It is intended to be made clear in all that has preceded, that the same method of attack and procedure may be applied to the designing of machinery, whatever may be the class or kind. This is a fundamental principle. When it is logically carried cut, however, it produces very different results, as is evidenced by the characteristics of style peculiar to each of the classes of machinery to one or another of which all machines belong.

For example, an engine lathe has a style similar to a drill press, or a boring mill, or a screw machine, or a milling machine. It is very different, however, from the style of a steam engine, or a pump, or an air compressor, or a locomotive; it is still more different from the style of a rolling mill, or a link belt conveyor, or a coal crusher, or a stamp mill.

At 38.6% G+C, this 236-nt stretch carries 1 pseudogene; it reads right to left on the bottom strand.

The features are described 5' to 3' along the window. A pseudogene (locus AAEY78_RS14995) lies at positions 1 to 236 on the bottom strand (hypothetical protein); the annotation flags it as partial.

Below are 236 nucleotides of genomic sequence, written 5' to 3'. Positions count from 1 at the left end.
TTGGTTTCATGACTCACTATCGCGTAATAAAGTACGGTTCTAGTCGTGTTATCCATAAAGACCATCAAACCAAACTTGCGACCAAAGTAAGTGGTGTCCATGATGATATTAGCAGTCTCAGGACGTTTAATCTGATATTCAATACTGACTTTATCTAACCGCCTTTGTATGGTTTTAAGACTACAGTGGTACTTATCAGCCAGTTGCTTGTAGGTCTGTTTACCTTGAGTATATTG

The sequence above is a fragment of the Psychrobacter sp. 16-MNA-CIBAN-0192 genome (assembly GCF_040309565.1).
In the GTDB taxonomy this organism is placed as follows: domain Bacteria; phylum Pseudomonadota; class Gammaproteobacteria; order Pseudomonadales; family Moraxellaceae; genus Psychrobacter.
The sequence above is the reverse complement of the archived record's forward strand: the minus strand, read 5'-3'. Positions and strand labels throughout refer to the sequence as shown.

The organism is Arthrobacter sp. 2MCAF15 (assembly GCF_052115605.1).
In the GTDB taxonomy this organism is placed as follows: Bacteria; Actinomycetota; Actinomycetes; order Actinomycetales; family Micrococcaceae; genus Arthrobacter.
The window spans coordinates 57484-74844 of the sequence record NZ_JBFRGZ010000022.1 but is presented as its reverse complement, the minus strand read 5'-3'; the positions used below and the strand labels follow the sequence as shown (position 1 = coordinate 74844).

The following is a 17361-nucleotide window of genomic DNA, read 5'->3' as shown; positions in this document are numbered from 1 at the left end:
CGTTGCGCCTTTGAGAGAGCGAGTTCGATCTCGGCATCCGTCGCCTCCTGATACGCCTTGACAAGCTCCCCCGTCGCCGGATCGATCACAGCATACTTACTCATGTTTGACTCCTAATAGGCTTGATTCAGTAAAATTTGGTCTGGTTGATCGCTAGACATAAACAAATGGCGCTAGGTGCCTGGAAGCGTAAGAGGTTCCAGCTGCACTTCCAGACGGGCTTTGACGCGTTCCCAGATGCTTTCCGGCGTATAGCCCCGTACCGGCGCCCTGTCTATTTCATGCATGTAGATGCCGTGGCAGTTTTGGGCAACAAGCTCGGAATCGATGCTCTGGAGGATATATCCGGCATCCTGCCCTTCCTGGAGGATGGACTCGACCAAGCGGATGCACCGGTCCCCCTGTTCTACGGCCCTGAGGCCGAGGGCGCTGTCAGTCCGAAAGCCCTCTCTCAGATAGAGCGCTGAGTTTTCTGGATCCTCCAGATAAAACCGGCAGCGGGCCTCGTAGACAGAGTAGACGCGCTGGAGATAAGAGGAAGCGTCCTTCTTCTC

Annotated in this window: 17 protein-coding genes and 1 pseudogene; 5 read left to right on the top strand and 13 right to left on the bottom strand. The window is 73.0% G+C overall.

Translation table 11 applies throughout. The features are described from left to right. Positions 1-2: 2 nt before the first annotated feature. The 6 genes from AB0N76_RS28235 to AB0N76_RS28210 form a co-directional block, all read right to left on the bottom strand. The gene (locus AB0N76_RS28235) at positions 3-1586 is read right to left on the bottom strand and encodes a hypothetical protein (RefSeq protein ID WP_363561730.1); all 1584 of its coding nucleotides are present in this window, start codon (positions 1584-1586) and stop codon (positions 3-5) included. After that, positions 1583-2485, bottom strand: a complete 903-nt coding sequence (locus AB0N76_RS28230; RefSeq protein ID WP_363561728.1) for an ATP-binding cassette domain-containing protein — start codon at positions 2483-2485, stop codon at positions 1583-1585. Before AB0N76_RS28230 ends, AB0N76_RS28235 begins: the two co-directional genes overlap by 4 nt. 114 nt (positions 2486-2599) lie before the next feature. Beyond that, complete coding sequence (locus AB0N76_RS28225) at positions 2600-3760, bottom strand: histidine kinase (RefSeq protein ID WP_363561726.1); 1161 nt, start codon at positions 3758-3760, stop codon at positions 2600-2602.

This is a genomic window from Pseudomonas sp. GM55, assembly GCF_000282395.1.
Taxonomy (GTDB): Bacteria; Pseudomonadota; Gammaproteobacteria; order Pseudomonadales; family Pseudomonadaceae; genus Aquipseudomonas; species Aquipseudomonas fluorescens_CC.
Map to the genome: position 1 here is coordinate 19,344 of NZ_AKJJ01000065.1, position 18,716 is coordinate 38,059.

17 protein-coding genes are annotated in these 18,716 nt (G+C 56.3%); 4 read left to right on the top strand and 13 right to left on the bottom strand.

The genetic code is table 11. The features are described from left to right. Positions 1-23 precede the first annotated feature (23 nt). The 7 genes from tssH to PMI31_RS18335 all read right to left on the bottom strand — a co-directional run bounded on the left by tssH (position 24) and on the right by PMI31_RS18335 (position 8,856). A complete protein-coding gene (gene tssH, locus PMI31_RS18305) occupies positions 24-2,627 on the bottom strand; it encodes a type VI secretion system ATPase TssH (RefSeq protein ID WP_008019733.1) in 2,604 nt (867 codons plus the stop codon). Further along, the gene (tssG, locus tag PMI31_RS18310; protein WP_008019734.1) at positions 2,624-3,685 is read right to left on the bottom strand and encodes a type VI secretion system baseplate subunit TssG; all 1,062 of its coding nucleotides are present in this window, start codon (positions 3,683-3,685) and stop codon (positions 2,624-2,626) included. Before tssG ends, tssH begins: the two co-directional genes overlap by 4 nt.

These classes of machinery are so distinctly marked that the novice is easily able to perceive that there is some controlling influence in each which marks its peculiar style. He should at the same time see that the very analysis that has been so strongly insisted upon in these pages is the direct cause of the marked characteristic in design. Each class of machinery must satisfy certain exacting conditions different from those of any other, and it is the careful study of these conditions, as fundamentally enforced, which leads to the strictly logical design.

A few of the most common classes are enumerated below, and their prominent features noted. It is hoped that a study of them will familiarize the student in a general way with the requirements of each, and serve as a guide to a more comprehensive study of their detail design than is possible in these pages.